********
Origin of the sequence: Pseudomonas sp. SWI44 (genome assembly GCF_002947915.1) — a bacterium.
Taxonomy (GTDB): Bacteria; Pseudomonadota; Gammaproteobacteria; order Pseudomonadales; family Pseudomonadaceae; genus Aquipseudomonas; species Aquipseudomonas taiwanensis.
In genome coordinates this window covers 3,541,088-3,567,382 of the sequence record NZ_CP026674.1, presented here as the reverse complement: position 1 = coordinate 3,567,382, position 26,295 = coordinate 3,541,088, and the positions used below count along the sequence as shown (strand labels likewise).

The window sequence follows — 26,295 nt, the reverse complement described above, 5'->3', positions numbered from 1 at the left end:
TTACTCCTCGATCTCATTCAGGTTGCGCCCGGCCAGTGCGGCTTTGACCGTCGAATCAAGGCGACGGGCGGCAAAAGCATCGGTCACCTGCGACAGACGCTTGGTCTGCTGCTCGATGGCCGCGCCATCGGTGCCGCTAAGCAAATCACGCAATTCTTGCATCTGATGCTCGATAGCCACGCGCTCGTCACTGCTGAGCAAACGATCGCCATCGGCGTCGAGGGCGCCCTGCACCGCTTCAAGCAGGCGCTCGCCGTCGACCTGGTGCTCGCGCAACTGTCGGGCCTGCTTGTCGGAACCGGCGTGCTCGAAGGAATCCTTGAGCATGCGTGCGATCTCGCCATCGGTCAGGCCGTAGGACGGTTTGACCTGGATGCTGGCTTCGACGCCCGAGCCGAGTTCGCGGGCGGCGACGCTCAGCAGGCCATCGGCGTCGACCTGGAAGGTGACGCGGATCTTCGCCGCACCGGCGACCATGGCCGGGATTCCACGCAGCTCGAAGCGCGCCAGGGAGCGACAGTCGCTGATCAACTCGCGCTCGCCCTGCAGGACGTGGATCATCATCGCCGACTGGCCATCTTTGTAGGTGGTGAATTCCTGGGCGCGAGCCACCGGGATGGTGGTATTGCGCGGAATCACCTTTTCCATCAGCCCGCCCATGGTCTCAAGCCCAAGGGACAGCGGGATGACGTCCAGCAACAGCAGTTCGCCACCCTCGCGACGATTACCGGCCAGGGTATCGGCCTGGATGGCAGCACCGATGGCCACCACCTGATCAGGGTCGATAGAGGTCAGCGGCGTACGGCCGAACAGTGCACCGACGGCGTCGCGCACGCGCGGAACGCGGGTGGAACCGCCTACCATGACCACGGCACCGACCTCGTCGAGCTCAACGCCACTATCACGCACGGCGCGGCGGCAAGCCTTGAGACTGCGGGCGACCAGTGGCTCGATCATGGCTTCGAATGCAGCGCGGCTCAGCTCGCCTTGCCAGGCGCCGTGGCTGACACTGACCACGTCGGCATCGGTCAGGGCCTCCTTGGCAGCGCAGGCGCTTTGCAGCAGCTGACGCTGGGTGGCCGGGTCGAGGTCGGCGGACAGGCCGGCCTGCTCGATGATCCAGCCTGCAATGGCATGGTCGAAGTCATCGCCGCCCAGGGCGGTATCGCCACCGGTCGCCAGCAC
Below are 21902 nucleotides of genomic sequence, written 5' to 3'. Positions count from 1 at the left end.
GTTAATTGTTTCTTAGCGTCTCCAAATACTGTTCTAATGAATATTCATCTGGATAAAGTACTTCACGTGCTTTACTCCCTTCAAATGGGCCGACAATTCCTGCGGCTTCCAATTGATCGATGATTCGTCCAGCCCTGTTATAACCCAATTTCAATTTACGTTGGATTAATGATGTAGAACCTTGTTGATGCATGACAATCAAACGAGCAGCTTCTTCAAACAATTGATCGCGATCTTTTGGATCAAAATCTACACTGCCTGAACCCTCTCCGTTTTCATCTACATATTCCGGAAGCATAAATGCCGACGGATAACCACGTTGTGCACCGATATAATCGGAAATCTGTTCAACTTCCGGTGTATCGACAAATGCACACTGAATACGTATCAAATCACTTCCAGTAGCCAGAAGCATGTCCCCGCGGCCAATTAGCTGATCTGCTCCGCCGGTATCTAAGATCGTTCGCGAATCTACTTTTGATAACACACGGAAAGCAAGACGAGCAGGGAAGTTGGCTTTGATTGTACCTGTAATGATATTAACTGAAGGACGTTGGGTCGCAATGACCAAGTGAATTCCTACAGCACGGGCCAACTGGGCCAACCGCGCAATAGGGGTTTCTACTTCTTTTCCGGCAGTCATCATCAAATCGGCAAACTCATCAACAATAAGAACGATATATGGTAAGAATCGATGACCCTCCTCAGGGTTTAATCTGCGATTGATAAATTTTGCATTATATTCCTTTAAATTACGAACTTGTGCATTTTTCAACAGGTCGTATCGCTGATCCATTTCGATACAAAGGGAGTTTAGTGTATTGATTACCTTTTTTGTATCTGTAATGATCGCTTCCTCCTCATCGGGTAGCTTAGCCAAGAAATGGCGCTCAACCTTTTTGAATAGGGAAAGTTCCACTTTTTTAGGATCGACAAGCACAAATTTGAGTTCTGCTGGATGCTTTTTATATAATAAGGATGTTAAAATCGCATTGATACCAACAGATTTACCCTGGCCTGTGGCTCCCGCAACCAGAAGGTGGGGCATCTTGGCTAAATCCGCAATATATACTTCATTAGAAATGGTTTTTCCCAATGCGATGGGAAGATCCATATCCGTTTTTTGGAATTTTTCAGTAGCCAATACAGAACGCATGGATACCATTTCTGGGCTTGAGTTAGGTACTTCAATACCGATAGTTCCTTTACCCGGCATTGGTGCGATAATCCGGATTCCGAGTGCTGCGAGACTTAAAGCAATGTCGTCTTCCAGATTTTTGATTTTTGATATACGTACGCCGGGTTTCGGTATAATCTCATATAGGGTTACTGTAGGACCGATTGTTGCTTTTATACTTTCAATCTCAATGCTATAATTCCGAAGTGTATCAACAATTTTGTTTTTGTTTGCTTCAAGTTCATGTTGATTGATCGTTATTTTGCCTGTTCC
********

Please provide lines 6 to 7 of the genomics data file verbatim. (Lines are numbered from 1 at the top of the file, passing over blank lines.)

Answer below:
Below are 21902 nucleotides of genomic sequence, written 5' to 3'. Positions count from 1 at the left end.
GTTAATTGTTTCTTAGCGTCTCCAAATACTGTTCTAATGAATATTCATCTGGATAAAGTACTTCACGTGCTTTACTCCCTTCAAATGGGCCGACAATTCCTGCGGCTTCCAATTGATCGATGATTCGTCCAGCCCTGTTATAACCCAATTTCAATTTACGTTGGATTAATGATGTAGAACCTTGTTGATGCATGACAATCAAACGAGCAGCTTCTTCAAACAATTGATCGCGATCTTTTGGATCAAAATCTACACTGCCTGAACCCTCTCCGTTTTCATCTACATATTCCGGAAGCATAAATGCCGACGGATAACCACGTTGTGCACCGATATAATCGGAAATCTGTTCAACTTCCGGTGTATCGACAAATGCACACTGAATACGTATCAAATCACTTCCAGTAGCCAGAAGCATGTCCCCGCGGCCAATTAGCTGATCTGCTCCGCCGGTATCTAAGATCGTTCGCGAATCTACTTTTGATAACACACGGAAAGCAAGACGAGCAGGGAAGTTGGCTTTGATTGTACCTGTAATGATATTAACTGAAGGACGTTGGGTCGCAATGACCAAGTGAATTCCTACAGCACGGGCCAACTGGGCCAACCGCGCAATAGGGGTTTCTACTTCTTTTCCGGCAGTCATCATCAAATCGGCAAACTCATCAACAATAAGAACGATATATGGTAAGAATCGATGACCCTCCTCAGGGTTTAATCTGCGATTGATAAATTTTGCATTATATTCCTTTAAATTACGAACTTGTGCATTTTTCAACAGGTCGTATCGCTGATCCATTTCGATACAAAGGGAGTTTAGTGTATTGATTACCTTTTTTGTATCTGTAATGATCGCTTCCTCCTCATCGGGTAGCTTAGCCAAGAAATGGCGCTCAACCTTTTTGAATAGGGAAAGTTCCACTTTTTTAGGATCGACAAGCACAAATTTGAGTTCTGCTGGATGCTTTTTATATAATAAGGATGTTAAAATCGCATTGATACCAACAGATTTACCCTGGCCTGTGGCTCCCGCAACCAGAAGGTGGGGCATCTTGGCTAAATCCGCAATATATACTTCATTAGAAATGGTTTTTCCCAATGCGATGGGAAGATCCATATCCGTTTTTTGGAATTTTTCAGTAGCCAATACAGAACGCATGGATACCATTTCTGGGCTTGAGTTAGGTACTTCAATACCGATAGTTCCTTTACCCGGCATTGGTGCGATAATCCGGATTCCGAGTGCTGCGAGACTTAAAGCAATGTCGTCTTCCAGATTTTTGATTTTTGATATACGTACGCCGGGTTTCGGTATAATCTCATATAGGGTTACTGTAGGACCGATTGTTGCTTTTATACTTTCAATCTCAATGCTATAATTCCGAAGTGTATCAACAATTTTGTTTTTGTTTGCTTCAAGTTCATGTTGATTGATCGTTATTTTGCCTGTTCC